Richmond Superintendent considers metal detectors at middle schools: 'I recognize this is controversial'

Posted at 6:20 PM, Mar 16, 2023

RICHMOND, Va. -- Richmond Public Schools leaders are considering installing metal detectors at all middle schools across the district in a proposal that the superintendent called controversial.

It's welcome news for Richmond mom Tisha Erby, who has children at every level of the school district. She said her top priority is making sure her children are protected while they're learning, but she constantly hears them express safety concerns.

“Hey mom, it was another fight today. Hey mom, oh, we were on lockdown today," Erby said when describing those conversations with her kids. “Are we really safe or what?”

On Monday, a student was caught with an unloaded gun at Boushall Middle School. It marked the fourth firearm and the sixteenth weapon to be recovered from school property this current school year, according to data RPS gave to CBS 6. During the 2021-2022 school year, data showed 27 total weapons were confiscated including five guns.

Now, RPS Superintendent Jason Kamras is bringing forward a proposal to have metal detectors installed at Richmond middle schools. He's expected to give a presentation to the school board on Monday.

In an internal message to school board members this week, Kamras said, "I recognize this is controversial and that it comes with some drawbacks. But I want to make sure we're taking every possible step to keep our students safe.”

Erby supports the measure and says it could benefit students at every grade level.

“I feel like all elementary and middle and high schools should have metal detectors just to be safe, because you never know what kids will bring," Erby said. "I have one concern, that if they go through the metal detectors, it should not just be certain students or certain staff. I feel like all should go through the metal detectors."

If the proposal moves forward, she said she hopes schools will allow students extra time to get scanned and get to class on time.

Richmond parent Shannon Heady, whose daughter will attend Binford Middle School next year, said she also supports the measure, but with reservations.

“I think it is complicated, and it is scary right now. Nobody wants to send their children to a middle school with a metal detector, but we know the reality is, guns are getting into the schools," Heady said. "While I don't want metal detectors, I feel like that may be a solution that we need because we don't have enough bodies to prevent them coming in."

At least one school board member, Jonathan Young (4th District), embraced Kamras' plan. However, he admitted it could send the wrong message to students.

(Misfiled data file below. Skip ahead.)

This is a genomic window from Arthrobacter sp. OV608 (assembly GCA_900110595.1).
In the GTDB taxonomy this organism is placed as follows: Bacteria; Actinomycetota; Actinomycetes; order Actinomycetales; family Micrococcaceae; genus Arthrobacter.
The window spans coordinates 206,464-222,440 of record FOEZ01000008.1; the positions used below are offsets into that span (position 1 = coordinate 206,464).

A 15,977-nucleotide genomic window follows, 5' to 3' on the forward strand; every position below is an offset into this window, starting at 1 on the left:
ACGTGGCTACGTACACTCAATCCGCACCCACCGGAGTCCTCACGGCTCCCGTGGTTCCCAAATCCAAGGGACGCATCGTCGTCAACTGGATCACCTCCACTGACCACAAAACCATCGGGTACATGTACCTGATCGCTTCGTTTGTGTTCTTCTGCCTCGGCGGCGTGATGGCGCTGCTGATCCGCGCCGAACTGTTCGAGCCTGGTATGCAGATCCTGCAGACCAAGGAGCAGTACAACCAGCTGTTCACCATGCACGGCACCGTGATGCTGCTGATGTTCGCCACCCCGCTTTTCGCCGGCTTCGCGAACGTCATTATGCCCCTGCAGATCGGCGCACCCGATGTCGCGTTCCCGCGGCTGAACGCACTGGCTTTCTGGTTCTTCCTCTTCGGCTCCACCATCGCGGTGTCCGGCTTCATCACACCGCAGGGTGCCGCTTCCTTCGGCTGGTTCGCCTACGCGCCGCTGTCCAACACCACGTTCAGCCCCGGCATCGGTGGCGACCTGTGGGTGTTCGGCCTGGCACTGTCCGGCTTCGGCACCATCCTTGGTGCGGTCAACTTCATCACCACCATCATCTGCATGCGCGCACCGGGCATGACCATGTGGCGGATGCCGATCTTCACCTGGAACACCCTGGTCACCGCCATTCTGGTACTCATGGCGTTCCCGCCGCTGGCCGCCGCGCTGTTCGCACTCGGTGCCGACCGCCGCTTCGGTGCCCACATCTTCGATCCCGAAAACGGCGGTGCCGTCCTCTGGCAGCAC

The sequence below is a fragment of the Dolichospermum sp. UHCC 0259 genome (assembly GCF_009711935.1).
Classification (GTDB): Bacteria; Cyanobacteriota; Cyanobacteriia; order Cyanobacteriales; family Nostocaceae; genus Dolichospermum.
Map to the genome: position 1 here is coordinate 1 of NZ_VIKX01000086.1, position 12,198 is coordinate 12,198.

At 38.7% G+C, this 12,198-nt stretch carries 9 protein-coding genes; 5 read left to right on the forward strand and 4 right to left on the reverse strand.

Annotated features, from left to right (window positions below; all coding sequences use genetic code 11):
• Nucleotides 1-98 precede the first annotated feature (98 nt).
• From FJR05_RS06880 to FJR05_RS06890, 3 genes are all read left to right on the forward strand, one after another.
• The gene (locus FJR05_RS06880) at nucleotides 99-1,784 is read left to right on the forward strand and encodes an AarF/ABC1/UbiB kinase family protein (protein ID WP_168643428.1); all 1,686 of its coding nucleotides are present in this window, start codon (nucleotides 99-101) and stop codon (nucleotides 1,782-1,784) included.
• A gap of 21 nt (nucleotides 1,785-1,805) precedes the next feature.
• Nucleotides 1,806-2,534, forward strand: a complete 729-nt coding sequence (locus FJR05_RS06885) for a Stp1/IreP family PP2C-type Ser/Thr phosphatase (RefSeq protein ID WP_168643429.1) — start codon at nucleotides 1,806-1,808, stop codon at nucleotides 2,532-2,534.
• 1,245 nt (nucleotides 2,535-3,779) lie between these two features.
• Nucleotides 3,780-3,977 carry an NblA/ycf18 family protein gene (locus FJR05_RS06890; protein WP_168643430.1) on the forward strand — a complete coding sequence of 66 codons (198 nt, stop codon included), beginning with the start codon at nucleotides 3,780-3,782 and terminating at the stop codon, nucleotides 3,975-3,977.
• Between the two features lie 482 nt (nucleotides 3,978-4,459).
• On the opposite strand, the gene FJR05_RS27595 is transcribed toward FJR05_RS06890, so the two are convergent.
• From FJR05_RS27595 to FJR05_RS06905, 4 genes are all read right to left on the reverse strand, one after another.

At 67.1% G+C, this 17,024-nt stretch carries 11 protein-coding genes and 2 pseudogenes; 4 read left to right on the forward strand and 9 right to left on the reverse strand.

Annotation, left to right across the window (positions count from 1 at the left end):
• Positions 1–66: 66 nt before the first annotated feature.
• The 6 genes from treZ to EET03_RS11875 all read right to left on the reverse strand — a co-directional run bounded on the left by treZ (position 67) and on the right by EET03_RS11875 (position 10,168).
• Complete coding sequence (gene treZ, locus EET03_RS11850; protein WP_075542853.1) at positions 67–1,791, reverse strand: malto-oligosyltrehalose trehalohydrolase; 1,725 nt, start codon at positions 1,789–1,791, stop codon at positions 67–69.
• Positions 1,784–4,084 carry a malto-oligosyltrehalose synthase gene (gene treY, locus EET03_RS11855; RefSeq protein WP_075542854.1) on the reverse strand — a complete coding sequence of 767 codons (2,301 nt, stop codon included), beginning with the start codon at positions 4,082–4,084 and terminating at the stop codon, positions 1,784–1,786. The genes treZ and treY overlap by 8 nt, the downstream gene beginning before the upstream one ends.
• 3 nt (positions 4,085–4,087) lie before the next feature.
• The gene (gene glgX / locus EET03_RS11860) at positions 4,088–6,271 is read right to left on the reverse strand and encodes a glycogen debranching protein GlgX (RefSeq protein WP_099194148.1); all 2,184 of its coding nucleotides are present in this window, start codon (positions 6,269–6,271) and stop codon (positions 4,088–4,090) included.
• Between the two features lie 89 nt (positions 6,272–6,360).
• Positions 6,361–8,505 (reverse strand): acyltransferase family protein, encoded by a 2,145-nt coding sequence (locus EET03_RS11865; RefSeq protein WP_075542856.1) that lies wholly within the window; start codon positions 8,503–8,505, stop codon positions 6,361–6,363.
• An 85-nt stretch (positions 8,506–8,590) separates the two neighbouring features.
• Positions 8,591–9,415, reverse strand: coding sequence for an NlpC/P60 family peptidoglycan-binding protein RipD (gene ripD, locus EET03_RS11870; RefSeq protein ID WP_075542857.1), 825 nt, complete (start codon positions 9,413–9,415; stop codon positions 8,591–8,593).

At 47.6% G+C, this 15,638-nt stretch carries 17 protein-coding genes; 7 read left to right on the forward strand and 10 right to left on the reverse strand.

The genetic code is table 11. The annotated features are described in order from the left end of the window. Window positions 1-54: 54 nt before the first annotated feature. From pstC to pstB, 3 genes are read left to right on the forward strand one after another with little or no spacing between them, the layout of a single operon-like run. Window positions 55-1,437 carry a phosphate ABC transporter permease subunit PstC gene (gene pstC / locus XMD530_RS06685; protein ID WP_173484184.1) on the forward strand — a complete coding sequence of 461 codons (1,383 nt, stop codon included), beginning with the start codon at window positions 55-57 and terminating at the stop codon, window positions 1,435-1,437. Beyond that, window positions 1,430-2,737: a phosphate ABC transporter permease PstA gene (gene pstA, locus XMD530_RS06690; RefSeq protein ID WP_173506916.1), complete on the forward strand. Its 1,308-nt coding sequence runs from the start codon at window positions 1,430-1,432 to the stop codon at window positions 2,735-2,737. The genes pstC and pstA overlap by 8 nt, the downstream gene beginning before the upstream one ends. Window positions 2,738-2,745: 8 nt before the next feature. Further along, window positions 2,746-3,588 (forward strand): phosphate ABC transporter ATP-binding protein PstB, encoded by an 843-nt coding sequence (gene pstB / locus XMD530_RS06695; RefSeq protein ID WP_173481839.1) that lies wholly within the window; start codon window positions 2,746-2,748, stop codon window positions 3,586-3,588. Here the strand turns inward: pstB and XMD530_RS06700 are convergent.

“I have to tell you, Tyler, I’m going to support this proposal. But God knows, I don’t want to," Young said. “Of course, we have to do it because we are regularly in receipt as a school board member of notification every hour of every day relevant to threats, and too frequently, they pertain to weapons, firearms, knives, etc.”

Young slammed the rest of his colleagues on the nine-member School Board, blaming their restorative justice approach to disciplining students for an increase in concerning safety events within schools.

"I think it's really unfortunate that the school board of the City of Richmond are unwilling to do their job, and because they are determined to continue to veto educators' decisions relevant to safety and welfare and best practices in their buildings," Young said. "Now we're going to have to do something that I don't want to have to do."

Conversely, school board member Kenya Gibson (3rd District) questioned the effectiveness of metal detectors and said she believes students will feel less safe when they walk through them. Gibson was unavailable for an interview Thursday but sent CBS 6 a written statement.

"Ultimately, school safety is an issue that needs to be solved by professionals, not a machine," Gibson said. "This goes beyond a single weapon in a building. We just had a parent speak multiple times at public board meetings about an assault they claimed was unreported; we have had students go missing; and we have fights occurring in our buildings with alarming frequency."

She added, "This is about checks and balances. We need to make sure we have the right procedures in place, sufficient staff to execute, and ongoing audits to ensure we aren’t missing critical steps.”

Heady emphasized that metal detectors cannot be the sole solution to preventing school violence and called for more resources within schools to support the mental health and emotional needs of students.

"I think that having counselors, community mental health professionals in the schools is super important," Heady said. "We know that there is a massive shortage, not just of teachers, but of social workers, of counselors. So even if we could snap our fingers tomorrow and fund all those positions, there aren't enough of those people available. We've got to really get creative as a community and tap into different community groups."

Both Erby and Heady said they hope the School Board will listen to and engage parents as they consider implementing metal detectors and other resources to make schools safer.

"Us parents, we're going to keep barking up the tree, going to the news, this, that, and the other. Y'all work for us," Erby said.

When asked multiple times by CBS 6 Thursday, Young would not commit to a parent engagement process before making a decision on metal detectors. He said he was still not sure on a cost estimate or a timeline for the proposed project.

Currently, there are metal detectors installed in all RPS high schools, the alternative school, and the technical center. A spokesperson said Boushall Middle School is already scheduled to have metal detectors installed.

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